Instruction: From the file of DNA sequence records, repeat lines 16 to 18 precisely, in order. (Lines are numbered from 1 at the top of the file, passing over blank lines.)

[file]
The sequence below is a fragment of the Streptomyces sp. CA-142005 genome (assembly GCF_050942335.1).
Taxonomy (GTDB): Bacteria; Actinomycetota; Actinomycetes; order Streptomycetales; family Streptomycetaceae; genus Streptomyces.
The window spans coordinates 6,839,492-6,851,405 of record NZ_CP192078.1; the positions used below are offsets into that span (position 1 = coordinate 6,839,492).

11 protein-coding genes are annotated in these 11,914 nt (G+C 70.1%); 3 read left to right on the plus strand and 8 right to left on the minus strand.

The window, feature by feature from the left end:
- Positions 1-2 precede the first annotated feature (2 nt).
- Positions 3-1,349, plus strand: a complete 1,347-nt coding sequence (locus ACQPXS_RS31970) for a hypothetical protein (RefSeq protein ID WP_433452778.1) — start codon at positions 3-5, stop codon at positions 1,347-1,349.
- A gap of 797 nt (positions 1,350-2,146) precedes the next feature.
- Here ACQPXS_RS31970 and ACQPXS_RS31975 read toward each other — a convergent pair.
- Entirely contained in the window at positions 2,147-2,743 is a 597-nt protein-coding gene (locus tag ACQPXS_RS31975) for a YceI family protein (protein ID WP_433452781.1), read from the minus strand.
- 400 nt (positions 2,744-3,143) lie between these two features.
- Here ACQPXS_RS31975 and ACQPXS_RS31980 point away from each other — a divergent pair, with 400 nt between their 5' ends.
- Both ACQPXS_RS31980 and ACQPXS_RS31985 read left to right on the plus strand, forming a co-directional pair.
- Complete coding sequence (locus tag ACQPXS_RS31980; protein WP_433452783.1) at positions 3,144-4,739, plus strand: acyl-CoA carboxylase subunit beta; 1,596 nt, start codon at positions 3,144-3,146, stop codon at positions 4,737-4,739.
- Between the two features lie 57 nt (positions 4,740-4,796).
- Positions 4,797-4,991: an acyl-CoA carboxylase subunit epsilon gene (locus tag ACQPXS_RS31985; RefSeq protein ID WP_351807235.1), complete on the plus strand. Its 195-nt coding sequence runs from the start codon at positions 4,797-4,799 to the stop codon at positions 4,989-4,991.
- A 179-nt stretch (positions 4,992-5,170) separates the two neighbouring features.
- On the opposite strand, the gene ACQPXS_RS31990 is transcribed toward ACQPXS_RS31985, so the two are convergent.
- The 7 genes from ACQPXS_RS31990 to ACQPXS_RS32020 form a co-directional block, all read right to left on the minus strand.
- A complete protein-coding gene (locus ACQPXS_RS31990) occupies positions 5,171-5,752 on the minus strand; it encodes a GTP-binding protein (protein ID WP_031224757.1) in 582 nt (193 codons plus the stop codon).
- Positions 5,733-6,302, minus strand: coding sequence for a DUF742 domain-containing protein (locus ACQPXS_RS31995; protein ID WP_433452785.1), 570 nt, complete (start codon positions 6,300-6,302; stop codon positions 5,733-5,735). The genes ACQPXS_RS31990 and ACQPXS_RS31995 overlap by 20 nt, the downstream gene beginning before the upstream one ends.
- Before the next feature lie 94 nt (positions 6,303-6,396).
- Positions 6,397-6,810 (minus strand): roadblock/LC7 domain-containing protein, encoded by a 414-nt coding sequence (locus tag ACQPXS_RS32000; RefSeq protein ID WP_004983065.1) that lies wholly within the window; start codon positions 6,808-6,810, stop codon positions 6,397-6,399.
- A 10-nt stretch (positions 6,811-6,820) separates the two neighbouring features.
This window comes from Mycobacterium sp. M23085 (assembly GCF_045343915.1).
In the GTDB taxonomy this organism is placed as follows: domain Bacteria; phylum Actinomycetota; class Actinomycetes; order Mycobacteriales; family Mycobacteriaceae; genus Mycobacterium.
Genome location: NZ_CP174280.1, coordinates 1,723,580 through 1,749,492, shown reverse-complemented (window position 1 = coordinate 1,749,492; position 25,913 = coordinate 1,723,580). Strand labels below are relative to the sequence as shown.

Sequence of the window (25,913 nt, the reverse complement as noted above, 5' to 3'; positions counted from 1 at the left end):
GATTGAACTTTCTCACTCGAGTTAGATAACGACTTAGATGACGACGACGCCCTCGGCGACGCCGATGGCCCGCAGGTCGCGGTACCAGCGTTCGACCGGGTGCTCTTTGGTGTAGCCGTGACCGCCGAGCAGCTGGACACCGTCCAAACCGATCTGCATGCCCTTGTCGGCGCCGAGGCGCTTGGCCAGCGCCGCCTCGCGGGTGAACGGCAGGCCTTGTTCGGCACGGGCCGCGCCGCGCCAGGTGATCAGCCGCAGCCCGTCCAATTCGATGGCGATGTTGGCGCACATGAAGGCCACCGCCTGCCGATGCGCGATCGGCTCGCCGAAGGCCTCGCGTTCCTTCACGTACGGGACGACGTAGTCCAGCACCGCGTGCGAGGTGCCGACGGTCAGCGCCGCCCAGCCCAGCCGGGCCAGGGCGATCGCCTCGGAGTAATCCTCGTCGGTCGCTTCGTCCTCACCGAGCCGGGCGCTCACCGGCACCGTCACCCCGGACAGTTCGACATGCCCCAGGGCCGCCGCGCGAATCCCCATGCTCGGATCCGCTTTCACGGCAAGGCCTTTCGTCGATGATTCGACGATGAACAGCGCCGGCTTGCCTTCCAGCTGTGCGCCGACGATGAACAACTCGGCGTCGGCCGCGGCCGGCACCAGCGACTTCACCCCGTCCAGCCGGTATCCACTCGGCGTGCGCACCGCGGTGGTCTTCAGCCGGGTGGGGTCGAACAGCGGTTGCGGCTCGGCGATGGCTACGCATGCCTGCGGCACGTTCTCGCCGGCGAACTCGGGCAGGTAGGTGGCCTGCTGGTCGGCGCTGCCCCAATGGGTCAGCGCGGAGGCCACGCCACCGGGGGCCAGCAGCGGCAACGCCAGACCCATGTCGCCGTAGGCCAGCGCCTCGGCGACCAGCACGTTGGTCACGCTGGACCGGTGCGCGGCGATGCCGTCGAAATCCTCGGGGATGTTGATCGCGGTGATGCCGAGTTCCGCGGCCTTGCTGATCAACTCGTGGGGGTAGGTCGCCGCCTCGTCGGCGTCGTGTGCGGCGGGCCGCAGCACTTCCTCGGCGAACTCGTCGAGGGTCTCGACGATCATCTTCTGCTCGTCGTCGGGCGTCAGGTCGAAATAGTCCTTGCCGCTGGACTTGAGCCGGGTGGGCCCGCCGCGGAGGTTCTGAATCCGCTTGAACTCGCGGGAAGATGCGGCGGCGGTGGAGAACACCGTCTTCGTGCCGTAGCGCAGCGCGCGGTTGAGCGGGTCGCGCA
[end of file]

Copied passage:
- Positions 4,797-4,991: an acyl-CoA carboxylase subunit epsilon gene (locus tag ACQPXS_RS31985; RefSeq protein ID WP_351807235.1), complete on the plus strand. Its 195-nt coding sequence runs from the start codon at positions 4,797-4,799 to the stop codon at positions 4,989-4,991.
- A 179-nt stretch (positions 4,992-5,170) separates the two neighbouring features.
- On the opposite strand, the gene ACQPXS_RS31990 is transcribed toward ACQPXS_RS31985, so the two are convergent.